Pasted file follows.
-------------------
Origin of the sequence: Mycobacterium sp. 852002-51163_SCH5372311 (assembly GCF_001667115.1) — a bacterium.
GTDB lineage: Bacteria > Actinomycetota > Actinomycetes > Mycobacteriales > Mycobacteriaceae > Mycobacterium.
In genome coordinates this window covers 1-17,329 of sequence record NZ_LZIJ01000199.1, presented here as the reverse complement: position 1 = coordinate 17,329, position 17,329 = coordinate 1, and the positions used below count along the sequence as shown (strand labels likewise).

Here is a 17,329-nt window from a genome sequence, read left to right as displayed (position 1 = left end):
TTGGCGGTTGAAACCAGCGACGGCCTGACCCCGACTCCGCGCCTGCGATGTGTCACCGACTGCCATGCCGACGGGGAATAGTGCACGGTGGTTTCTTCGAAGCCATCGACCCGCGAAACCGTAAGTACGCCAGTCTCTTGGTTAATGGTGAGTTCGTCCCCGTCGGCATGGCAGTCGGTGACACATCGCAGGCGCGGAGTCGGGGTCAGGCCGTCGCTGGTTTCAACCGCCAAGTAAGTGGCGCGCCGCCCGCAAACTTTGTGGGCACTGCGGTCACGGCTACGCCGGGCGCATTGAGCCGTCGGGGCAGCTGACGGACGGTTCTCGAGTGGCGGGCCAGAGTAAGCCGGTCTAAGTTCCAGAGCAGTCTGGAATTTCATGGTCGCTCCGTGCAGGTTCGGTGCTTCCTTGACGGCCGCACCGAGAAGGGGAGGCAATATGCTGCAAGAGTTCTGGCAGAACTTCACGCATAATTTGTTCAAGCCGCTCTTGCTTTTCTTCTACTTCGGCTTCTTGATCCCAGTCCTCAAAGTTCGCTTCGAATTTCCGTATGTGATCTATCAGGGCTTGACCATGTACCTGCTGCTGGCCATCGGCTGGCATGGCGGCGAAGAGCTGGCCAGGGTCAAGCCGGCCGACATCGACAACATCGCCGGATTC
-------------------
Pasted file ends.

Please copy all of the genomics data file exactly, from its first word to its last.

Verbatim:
Origin of the sequence: Mycobacterium sp. 852002-51163_SCH5372311 (assembly GCF_001667115.1) — a bacterium.
GTDB lineage: Bacteria > Actinomycetota > Actinomycetes > Mycobacteriales > Mycobacteriaceae > Mycobacterium.
In genome coordinates this window covers 1-17,329 of sequence record NZ_LZIJ01000199.1, presented here as the reverse complement: position 1 = coordinate 17,329, position 17,329 = coordinate 1, and the positions used below count along the sequence as shown (strand labels likewise).

Here is a 17,329-nt window from a genome sequence, read left to right as displayed (position 1 = left end):
TTGGCGGTTGAAACCAGCGACGGCCTGACCCCGACTCCGCGCCTGCGATGTGTCACCGACTGCCATGCCGACGGGGAATAGTGCACGGTGGTTTCTTCGAAGCCATCGACCCGCGAAACCGTAAGTACGCCAGTCTCTTGGTTAATGGTGAGTTCGTCCCCGTCGGCATGGCAGTCGGTGACACATCGCAGGCGCGGAGTCGGGGTCAGGCCGTCGCTGGTTTCAACCGCCAAGTAAGTGGCGCGCCGCCCGCAAACTTTGTGGGCACTGCGGTCACGGCTACGCCGGGCGCATTGAGCCGTCGGGGCAGCTGACGGACGGTTCTCGAGTGGCGGGCCAGAGTAAGCCGGTCTAAGTTCCAGAGCAGTCTGGAATTTCATGGTCGCTCCGTGCAGGTTCGGTGCTTCCTTGACGGCCGCACCGAGAAGGGGAGGCAATATGCTGCAAGAGTTCTGGCAGAACTTCACGCATAATTTGTTCAAGCCGCTCTTGCTTTTCTTCTACTTCGGCTTCTTGATCCCAGTCCTCAAAGTTCGCTTCGAATTTCCGTATGTGATCTATCAGGGCTTGACCATGTACCTGCTGCTGGCCATCGGCTGGCATGGCGGCGAAGAGCTGGCCAGGGTCAAGCCGGCCGACATCGACAACATCGCCGGATTC